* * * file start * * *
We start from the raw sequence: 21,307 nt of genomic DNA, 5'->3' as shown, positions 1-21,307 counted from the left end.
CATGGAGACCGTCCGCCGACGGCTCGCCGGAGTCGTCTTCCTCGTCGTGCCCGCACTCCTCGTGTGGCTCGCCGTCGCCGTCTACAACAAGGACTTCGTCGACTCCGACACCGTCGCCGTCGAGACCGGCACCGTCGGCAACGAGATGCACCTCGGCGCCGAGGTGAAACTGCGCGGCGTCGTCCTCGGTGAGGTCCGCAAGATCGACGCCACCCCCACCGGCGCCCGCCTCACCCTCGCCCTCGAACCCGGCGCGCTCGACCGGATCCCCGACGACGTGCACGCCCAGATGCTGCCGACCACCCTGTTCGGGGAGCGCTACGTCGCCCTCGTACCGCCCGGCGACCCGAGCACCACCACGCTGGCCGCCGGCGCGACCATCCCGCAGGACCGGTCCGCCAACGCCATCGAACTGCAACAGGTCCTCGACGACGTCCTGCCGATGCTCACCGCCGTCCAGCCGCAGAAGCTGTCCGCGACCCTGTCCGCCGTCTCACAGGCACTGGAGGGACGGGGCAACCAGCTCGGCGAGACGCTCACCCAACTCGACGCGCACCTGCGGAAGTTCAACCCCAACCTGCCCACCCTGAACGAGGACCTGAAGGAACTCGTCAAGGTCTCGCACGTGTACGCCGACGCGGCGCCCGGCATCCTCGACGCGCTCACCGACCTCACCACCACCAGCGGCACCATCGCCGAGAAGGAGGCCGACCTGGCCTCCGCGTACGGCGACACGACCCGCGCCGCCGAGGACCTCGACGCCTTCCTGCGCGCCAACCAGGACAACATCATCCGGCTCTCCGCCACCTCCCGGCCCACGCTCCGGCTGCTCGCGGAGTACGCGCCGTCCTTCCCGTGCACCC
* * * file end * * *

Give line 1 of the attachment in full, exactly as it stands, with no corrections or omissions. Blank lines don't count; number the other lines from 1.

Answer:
We start from the raw sequence: 21,307 nt of genomic DNA, 5'->3' as shown, positions 1-21,307 counted from the left end.